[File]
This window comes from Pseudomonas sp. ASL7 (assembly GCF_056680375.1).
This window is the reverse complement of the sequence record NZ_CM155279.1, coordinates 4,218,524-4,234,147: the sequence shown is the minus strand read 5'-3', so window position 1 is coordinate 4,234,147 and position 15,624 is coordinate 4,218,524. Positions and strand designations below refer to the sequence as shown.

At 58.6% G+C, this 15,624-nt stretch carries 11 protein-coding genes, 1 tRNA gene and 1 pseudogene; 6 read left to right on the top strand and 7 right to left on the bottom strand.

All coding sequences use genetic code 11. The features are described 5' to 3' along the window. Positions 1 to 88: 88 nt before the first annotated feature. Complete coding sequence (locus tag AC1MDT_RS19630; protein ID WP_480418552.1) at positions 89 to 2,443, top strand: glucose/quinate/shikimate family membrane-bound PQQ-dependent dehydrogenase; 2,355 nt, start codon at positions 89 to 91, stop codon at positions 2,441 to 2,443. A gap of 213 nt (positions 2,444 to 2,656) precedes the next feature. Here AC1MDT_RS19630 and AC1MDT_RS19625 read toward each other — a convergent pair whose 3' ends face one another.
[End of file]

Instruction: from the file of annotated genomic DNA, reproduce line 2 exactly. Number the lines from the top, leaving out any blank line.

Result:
This window is the reverse complement of the sequence record NZ_CM155279.1, coordinates 4,218,524-4,234,147: the sequence shown is the minus strand read 5'-3', so window position 1 is coordinate 4,234,147 and position 15,624 is coordinate 4,218,524. Positions and strand designations below refer to the sequence as shown.